Lenny Green: Original Twin


Lenny Green was the Twins' original center fielder, moving with the team from Washington and starting on opening day at Yankee Stadium when the Twins played their first game in 1961, losing, 6-0. In the Twins home opener 10 days later, Green homered as he was wont to do. Though not a power hitter -- he hit 47 times in a 12-year career -- he homered in the Twins' home openers in 1961 and 1962 and the season opener in 1963, and he homered twice for the Red Sox in their 1965 season opener. Green died last week on his 86th birthday. Green was renowned for his ability to get on base and his coverage in the outfield, if not his arm. Patrick Reusse at startribune.com "Green had range in center, and he could get on base and score a run, and he would be out there every day, so we forgave Lenny for his subpar throwing arm. Then again, it must be admitted that with original Twins’ fans still around 20 years later, it wasn’t unusual to hear this assessment of an outfielder with modest throwing ability: 'He has an arm like Lenny Green.'" Green played for six American League teams in his career, and few hitters controlled the strike zone as well. It wasn't until 1966, nearly a decade after he debuted, that he struck out more than he walked. and it often wasn't close. In 1962 Green walked 88 times (he was eighth in the AL) and fanned just 36 (he fanned just once every 17.2 at-bats, fourth-best in the AL; Nellie Fox, who never fanned more than 18 times in a season, was first at 51.8. Fox fanned 12 times in 621 at-bats in '62, which was typical). Green's timing was never as good as his discipline. He was traded by the Twins in 1964, the year before they won the AL pennant; he was released by the Red Sox after the 1966 season, the year before they won the AL pennant; and he was released by his hometown Tigers in July of 1968 after having played in just six games in the majors and 95 at Toledo, their AAA farm team. The Tigers went on to win the World Series, and voted Green a $200 share of their World Series earnings, according to Green's bio at sabr.org. It was with the Twins that Green had his best seasons. Still in Washington, the franchise traded 1958 Rookie of the Year Albie Pearson to get Green from the Orioles after Pearson started 1959 by hitting .216 and slugging .257 in 105 games. Green had yet to establish himself -- he batted .229 with 8 extra-base hits in 148 at-bats for the Orioles over three seasons -- but he did with the Senators. Green batted .294 with 43 walks, 21 steals, a .383 on-base percentage and .814 OPS in 1960, and put up similar numbers in his first two seasons in Minnesota. In 1961 he had a 24-game hitting streak -- which was a Twins record until Ken Landreaux broke it in 1979 -- on his way to a .285/374/400 season, and in '62 he hit a career-high 14 homers on his to a .271/367/402 mark. He did all that while playing center field primarily between left fielder Harmon Killebrew (-2.0 defensive WAR in '62) and right fielder Bob Allison. The '62 Twins won 91 games and finished second behind the Yankees; they were as close as 2.5 games out on Sept. 9 after the Red Sox swept New York in a doubleheader, but never got closer and finished five games back. In 1963, Green slumped to .239/315/325 and rookie centerfielder Jimmie Hall hit 33 homers, making Green expendable. He went to the Angels and then the Red Sox, by way of the Orioles, and he started for Boston in 1965 (276/361/429). He lost his starting job in 1966 with the acquisition of Don Demeter and his spot on the roster after the season with the advancement of rookie Reggie Smith. The Tigers signed him and hit .329 in Toledo until Al Kaline broke a finger and missed most of July and pinch-hitter extraordinaire Gates Brown hurt his wrist. Green played 58 games and hit .278, largely in their absence, and his playing team decreased during September. Green did double and score the game's only run on Sept. 26 in a 1-0 Mickey Lolich shutout of the Yankees which kept the fourth-place Tigers 1.5 games behind the first-place Twins with four games to play. But the Tigers split two doubleheaders with the Angels, the Red Sox beat the Twins twice and the White Sox were swept by the Senators, shut out twice. The Tigers finished second, but lost a chance to tie for first in the season's final game. Career numbers: .267 average, .351 on-base percentage, .379 slugging percentage, 788 hits, 461 runs, 253 RBIs, 368 walks, 260 strikeouts, 78 steals, 41 caught stealings, 47 homers, 138 doubles, 99 OPS+, 8.4 WAR (2.0, 2.2, 2.2 from 1960-62), .440 average (11-25) with three doubles three walks and a triple off Hall of Famer Robin Roberts.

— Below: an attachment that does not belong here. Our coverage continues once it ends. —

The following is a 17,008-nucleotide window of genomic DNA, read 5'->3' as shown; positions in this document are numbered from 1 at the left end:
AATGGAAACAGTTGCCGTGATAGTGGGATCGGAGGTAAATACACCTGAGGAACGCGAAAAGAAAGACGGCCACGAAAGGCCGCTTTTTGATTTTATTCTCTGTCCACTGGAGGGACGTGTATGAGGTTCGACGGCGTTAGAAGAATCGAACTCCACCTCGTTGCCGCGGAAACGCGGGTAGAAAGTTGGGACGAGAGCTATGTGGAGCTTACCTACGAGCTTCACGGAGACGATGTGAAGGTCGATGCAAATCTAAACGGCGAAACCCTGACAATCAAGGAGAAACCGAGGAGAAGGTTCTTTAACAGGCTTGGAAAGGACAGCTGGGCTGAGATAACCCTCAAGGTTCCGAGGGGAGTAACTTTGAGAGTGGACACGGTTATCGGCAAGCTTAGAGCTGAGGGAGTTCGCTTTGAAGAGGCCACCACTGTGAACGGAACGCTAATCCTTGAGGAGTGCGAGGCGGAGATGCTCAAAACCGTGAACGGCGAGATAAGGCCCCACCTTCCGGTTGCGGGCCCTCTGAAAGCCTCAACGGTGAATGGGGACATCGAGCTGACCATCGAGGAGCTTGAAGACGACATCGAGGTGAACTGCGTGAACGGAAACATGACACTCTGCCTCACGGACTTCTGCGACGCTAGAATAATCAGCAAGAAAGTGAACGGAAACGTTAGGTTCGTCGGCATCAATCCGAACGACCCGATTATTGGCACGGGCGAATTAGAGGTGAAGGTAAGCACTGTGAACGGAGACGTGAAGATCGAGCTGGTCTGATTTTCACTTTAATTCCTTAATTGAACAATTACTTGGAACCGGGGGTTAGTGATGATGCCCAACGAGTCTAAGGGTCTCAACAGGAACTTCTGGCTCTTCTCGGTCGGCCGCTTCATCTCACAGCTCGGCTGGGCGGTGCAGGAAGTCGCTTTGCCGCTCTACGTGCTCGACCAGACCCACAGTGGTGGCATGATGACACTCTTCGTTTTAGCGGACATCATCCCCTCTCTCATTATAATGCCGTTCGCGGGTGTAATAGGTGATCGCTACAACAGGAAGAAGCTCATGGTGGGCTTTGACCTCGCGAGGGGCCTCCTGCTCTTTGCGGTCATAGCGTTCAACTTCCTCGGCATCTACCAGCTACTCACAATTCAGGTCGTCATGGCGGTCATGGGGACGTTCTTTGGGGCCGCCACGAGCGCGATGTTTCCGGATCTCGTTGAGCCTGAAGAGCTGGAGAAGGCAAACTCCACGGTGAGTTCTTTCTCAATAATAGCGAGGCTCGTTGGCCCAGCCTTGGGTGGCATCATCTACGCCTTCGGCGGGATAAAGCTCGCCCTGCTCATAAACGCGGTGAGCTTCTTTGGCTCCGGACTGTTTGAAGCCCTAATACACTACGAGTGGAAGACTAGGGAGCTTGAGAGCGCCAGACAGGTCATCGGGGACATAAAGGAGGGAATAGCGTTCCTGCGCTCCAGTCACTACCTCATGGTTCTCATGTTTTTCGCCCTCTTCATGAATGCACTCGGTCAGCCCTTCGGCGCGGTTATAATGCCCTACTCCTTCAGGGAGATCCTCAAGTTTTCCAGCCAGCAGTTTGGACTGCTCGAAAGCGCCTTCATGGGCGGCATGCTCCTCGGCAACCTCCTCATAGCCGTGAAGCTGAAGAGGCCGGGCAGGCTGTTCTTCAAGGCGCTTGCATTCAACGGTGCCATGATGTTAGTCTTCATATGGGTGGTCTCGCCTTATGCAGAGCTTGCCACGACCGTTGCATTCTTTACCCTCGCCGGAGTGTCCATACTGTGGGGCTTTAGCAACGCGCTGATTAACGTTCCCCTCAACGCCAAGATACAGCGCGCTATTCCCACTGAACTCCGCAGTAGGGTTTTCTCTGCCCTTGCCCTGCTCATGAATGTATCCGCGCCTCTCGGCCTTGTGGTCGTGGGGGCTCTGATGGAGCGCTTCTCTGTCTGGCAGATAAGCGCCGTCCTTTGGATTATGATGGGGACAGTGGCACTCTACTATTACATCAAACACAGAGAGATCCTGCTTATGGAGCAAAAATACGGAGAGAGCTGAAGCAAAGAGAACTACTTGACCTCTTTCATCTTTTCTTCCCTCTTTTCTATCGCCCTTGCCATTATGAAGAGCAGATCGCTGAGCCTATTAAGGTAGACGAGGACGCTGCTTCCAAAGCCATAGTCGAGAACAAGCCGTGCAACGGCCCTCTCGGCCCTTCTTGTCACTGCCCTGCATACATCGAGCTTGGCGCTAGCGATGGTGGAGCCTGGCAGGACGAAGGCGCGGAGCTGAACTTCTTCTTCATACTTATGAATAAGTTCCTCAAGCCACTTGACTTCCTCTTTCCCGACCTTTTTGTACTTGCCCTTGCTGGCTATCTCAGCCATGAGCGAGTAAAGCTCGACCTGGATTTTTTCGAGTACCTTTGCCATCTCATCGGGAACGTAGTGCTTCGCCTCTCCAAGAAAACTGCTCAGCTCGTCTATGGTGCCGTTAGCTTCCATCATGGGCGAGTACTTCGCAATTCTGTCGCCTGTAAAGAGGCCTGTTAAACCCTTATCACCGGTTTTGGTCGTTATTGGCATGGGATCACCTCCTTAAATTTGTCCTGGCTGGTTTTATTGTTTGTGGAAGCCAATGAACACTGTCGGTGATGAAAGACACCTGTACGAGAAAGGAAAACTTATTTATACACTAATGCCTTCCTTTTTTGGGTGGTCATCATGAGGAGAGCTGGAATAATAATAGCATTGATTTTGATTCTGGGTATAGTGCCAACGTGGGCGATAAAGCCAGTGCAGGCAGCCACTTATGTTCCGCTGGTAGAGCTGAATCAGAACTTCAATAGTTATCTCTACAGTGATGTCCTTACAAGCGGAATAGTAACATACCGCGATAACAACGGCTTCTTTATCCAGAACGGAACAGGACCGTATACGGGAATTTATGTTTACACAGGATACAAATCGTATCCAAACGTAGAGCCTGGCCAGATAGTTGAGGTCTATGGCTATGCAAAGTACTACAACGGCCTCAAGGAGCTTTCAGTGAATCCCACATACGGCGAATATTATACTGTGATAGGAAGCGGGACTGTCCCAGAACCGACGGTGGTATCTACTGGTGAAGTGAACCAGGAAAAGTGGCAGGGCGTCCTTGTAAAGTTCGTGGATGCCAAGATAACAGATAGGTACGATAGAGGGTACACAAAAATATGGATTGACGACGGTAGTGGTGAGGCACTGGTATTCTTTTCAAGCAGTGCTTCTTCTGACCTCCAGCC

Lenny Green was the Twins’ first center fielder, moving with the team from Washington and starting on opening day at Yankee Stadium when the Twins played their first game in 1961, losing, 6-0. In the Twins home opener 10 days later, Green homered as he was wont to do. Though not a power hitter — he hit 47 in a 12-year career — he homered in the Twins’ home openers in 1961 and 1962 and the season opener in 1963, and he homered twice for the Red Sox in their 1965 season opener. Green died last week on his 86th birthday. Green was renowned for his ability to get on base and his coverage in the outfield, if not his arm. Patrick Reusse at startribune.com “Green had range in center, and he could get on base and score a run, and he would be out there every day, so we forgave Lenny for his subpar throwing arm. Then again, it must be admitted that with original Twins’ fans still around 20 years later, it wasn’t unusual to hear this assessment of an outfielder with modest throwing ability: ‘He has an arm like Lenny Green.'” Green played for six American League teams in his career, and few hitters controlled the strike zone as well. It wasn’t until 1966, nearly a decade after he debuted, that he struck out more than he walked. and it often wasn’t close. In 1962 Green walked 88 times (he was eighth in the AL) and fanned just 36 (he fanned just once every 17.2 at-bats, fourth-best in the AL; Nellie Fox, who never fanned more than 18 times in a season, was first at 51.8. Fox fanned 12 times in 621 at-bats in ’62, which was typical). Green’s timing was never as good as his discipline. He was traded by the Twins in 1964, the year before they won the AL pennant; he was released by the Red Sox after the 1966 season, the year before they won the AL pennant; and he was released by his hometown Tigers in July of 1968 after having played in just six games in the majors and 95 at Toledo, their AAA farm team. The Tigers went on to win the World Series, and voted Green a $200 share of their World Series earnings, according to Green’s bio at sabr.org. It was with the Twins that Green had his best seasons. Still in Washington, the franchise traded 1958 Rookie of the Year Albie Pearson to get Green from the Orioles after Pearson started 1959 by hitting .216 and slugging .257 in 105 games. Green had yet to establish himself — he batted .229 with 8 extra-base hits in 148 at-bats for the Orioles over three seasons — but he did with the Senators. Green batted .294 with 43 walks, 21 steals, a .383 on-base percentage and .814 OPS in 1960, and put up similar numbers in his first two seasons in Minnesota. In 1961 he had a 24-game hitting streak — which was a Twins record until Ken Landreaux broke it in 1979 — on his way to a .285/374/400 season, and in ’62 he hit a career-high 14 homers on his to a .271/367/402 mark. He did all that while playing center field primarily between left fielder Harmon Killebrew (-2.0 defensive WAR in ’62) and right fielder Bob Allison. The ’62 Twins won 91 games and finished second behind the Yankees; they were as close as 2.5 games out on Sept. 9 after the Red Sox swept New York in a doubleheader, but never got closer and finished five games back. In 1963, Green slumped to .239/315/325 and rookie centerfielder Jimmie Hall hit 33 homers. Green went to the Angels and then the Red Sox, by way of the Orioles, and he started for Boston in 1965 (276/361/429). He lost his starting job in 1966 with the acquisition of Don Demeter, and he lost his spot on the roster after the season with the advancement of rookie Reggie Smith. The Tigers signed him and Green hit .329 in Toledo until Al Kaline broke a finger and missed most of July and pinch-hitter extraordinaire Gates Brown hurt his wrist. Green played 58 games and hit .278 for the parent Tigers, largely in their absence, and his playing team decreased in September when both returned. Green did double and score the game’s only run on Sept. 26 in a 1-0 Mickey Lolich shutout of the Yankees which kept the fourth-place Tigers 1.5 games behind the first-place Twins with four days left in the season. But the Tigers split two doubleheaders with the Angels, the Red Sox beat the Twins twice and the White Sox were swept by the Senators, shut out twice. The Tigers finished second, but lost a chance to tie for first in the season’s final game. Green had five plate appearances with the Tigers in 1968 before they release him; he walked once (intentionally), had one hit and didn’t strike out. Career numbers: .267 average, .351 on-base percentage, .379 slugging percentage, 788 hits, 461 runs, 253 RBIs, 368 walks, 260 strikeouts, 78 steals, 41 times caught stealing, 47 homers, 138 doubles, 99 OPS+, 8.4 WAR (2.0, 2.2, 2.2 from 1960-62, 1.9 in ’65), .440 average (11-25) with three doubles, three walks and a triple off Hall of Famer Robin Roberts.